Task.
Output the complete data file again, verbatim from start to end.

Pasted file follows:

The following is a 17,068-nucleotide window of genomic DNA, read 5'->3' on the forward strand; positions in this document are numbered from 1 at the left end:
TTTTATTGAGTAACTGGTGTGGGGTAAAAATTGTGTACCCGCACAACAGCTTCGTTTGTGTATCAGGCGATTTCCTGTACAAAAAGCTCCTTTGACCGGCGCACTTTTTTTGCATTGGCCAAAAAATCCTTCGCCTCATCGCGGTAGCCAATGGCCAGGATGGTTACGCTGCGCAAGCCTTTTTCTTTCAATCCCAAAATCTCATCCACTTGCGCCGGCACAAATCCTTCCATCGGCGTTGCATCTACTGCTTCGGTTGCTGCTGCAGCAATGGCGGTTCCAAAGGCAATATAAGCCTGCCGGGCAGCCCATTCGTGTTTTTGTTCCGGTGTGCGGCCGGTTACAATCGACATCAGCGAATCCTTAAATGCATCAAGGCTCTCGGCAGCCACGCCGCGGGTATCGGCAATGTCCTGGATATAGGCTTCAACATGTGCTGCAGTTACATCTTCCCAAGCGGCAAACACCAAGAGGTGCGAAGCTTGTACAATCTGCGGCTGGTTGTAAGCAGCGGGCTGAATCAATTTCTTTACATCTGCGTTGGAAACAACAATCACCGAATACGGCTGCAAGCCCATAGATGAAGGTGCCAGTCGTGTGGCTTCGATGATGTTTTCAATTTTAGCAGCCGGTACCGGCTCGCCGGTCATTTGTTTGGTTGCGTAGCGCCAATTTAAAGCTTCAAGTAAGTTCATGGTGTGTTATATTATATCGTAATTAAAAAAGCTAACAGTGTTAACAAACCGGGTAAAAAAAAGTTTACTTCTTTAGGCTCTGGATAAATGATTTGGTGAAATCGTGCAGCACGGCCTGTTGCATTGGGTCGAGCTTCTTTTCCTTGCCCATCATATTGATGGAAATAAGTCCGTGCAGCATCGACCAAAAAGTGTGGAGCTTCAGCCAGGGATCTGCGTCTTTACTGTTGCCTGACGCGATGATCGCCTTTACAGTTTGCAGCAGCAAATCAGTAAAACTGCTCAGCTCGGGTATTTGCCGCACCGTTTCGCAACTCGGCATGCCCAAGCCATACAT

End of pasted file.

The following is a 17,068-nucleotide window of genomic DNA, read 5'->3' on the forward strand; positions in this document are numbered from 1 at the left end:
TTTTATTGAGTAACTGGTGTGGGGTAAAAATTGTGTACCCGCACAACAGCTTCGTTTGTGTATCAGGCGATTTCCTGTACAAAAAGCTCCTTTGACCGGCGCACTTTTTTTGCATTGGCCAAAAAATCCTTCGCCTCATCGCGGTAGCCAATGGCCAGGATGGTTACGCTGCGCAAGCCTTTTTCTTTCAATCCCAAAATCTCATCCACTTGCGCCGGCACAAATCCTTCCATCGGCGTTGCATCTACTGCTTCGGTTGCTGCTGCAGCAATGGCGGTTCCAAAGGCAATATAAGCCTGCCGGGCAGCCCATTCGTGTTTTTGTTCCGGTGTGCGGCCGGTTACAATCGACATCAGCGAATCCTTAAATGCATCAAGGCTCTCGGCAGCCACGCCGCGGGTATCGGCAATGTCCTGGATATAGGCTTCAACATGTGCTGCAGTTACATCTTCCCAAGCGGCAAACACCAAGAGGTGCGAAGCTTGTACAATCTGCGGCTGGTTGTAAGCAGCGGGCTGAATCAATTTCTTTACATCTGCGTTGGAAACAACAATCACCGAATACGGCTGCAAGCCCATAGATGAAGGTGCCAGTCGTGTGGCTTCGATGATGTTTTCAATTTTAGCAGCCGGTACCGGCTCGCCGGTCATTTGTTTGGTTGCGTAGCGCCAATTTAAAGCTTCAAGTAAGTTCATGGTGTGTTATATTATATCGTAATTAAAAAAGCTAACAGTGTTAACAAACCGGGTAAAAAAAAGTTTACTTCTTTAGGCTCTGGATAAATGATTTGGTGAAATCGTGCAGCACGGCCTGTTGCATTGGGTCGAGCTTCTTTTCCTTGCCCATCATATTGATGGAAATAAGTCCGTGCAGCATCGACCAAAAAGTGTGGAGCTTCAGCCAGGGATCTGCGTCTTTACTGTTGCCTGACGCGATGATCGCCTTTACAGTTTGCAGCAGCAAATCAGTAAAACTGCTCAGCTCGGGTATTTGCCGCACCGTTTCGCAACTCGGCATGCCCAAGCCATACAT